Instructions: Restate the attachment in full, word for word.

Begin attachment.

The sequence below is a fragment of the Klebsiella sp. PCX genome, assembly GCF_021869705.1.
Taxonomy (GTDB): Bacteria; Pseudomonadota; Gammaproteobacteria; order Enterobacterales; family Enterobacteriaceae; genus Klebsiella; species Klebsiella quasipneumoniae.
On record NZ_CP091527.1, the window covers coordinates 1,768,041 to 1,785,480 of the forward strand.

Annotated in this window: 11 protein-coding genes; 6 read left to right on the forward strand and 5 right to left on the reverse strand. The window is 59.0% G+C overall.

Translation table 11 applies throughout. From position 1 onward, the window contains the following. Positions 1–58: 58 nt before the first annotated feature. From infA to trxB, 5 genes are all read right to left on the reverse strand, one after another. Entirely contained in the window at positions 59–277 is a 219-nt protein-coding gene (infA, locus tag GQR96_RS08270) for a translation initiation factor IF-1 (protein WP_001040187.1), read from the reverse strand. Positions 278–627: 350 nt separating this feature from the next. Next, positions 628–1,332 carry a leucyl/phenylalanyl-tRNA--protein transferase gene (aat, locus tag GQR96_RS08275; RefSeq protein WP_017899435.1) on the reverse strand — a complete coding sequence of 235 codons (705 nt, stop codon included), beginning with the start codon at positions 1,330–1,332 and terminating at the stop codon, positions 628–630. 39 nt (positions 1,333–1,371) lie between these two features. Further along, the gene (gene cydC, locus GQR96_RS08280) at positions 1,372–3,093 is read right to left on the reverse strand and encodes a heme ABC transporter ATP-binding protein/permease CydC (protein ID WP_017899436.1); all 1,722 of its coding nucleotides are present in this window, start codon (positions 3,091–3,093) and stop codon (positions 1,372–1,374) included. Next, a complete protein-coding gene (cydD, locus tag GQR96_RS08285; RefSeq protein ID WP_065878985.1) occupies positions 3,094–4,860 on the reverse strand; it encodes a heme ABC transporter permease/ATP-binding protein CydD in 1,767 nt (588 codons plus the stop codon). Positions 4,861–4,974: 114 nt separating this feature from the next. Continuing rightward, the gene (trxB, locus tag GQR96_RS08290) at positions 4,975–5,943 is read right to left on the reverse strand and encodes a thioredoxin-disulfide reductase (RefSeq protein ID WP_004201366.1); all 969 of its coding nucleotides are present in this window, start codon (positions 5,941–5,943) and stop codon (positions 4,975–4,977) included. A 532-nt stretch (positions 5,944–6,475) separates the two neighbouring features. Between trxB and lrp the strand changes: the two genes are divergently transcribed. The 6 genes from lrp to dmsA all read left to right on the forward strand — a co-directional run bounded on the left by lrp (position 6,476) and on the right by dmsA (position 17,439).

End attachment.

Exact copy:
The sequence below is a fragment of the Klebsiella sp. PCX genome, assembly GCF_021869705.1.
Taxonomy (GTDB): Bacteria; Pseudomonadota; Gammaproteobacteria; order Enterobacterales; family Enterobacteriaceae; genus Klebsiella; species Klebsiella quasipneumoniae.
On record NZ_CP091527.1, the window covers coordinates 1,768,041 to 1,785,480 of the forward strand.

Annotated in this window: 11 protein-coding genes; 6 read left to right on the forward strand and 5 right to left on the reverse strand. The window is 59.0% G+C overall.

Translation table 11 applies throughout. From position 1 onward, the window contains the following. Positions 1–58: 58 nt before the first annotated feature. From infA to trxB, 5 genes are all read right to left on the reverse strand, one after another. Entirely contained in the window at positions 59–277 is a 219-nt protein-coding gene (infA, locus tag GQR96_RS08270) for a translation initiation factor IF-1 (protein WP_001040187.1), read from the reverse strand. Positions 278–627: 350 nt separating this feature from the next. Next, positions 628–1,332 carry a leucyl/phenylalanyl-tRNA--protein transferase gene (aat, locus tag GQR96_RS08275; RefSeq protein WP_017899435.1) on the reverse strand — a complete coding sequence of 235 codons (705 nt, stop codon included), beginning with the start codon at positions 1,330–1,332 and terminating at the stop codon, positions 628–630. 39 nt (positions 1,333–1,371) lie between these two features. Further along, the gene (gene cydC, locus GQR96_RS08280) at positions 1,372–3,093 is read right to left on the reverse strand and encodes a heme ABC transporter ATP-binding protein/permease CydC (protein ID WP_017899436.1); all 1,722 of its coding nucleotides are present in this window, start codon (positions 3,091–3,093) and stop codon (positions 1,372–1,374) included. Next, a complete protein-coding gene (cydD, locus tag GQR96_RS08285; RefSeq protein ID WP_065878985.1) occupies positions 3,094–4,860 on the reverse strand; it encodes a heme ABC transporter permease/ATP-binding protein CydD in 1,767 nt (588 codons plus the stop codon). Positions 4,861–4,974: 114 nt separating this feature from the next. Continuing rightward, the gene (trxB, locus tag GQR96_RS08290) at positions 4,975–5,943 is read right to left on the reverse strand and encodes a thioredoxin-disulfide reductase (RefSeq protein ID WP_004201366.1); all 969 of its coding nucleotides are present in this window, start codon (positions 5,941–5,943) and stop codon (positions 4,975–4,977) included. A 532-nt stretch (positions 5,944–6,475) separates the two neighbouring features. Between trxB and lrp the strand changes: the two genes are divergently transcribed. The 6 genes from lrp to dmsA all read left to right on the forward strand — a co-directional run bounded on the left by lrp (position 6,476) and on the right by dmsA (position 17,439).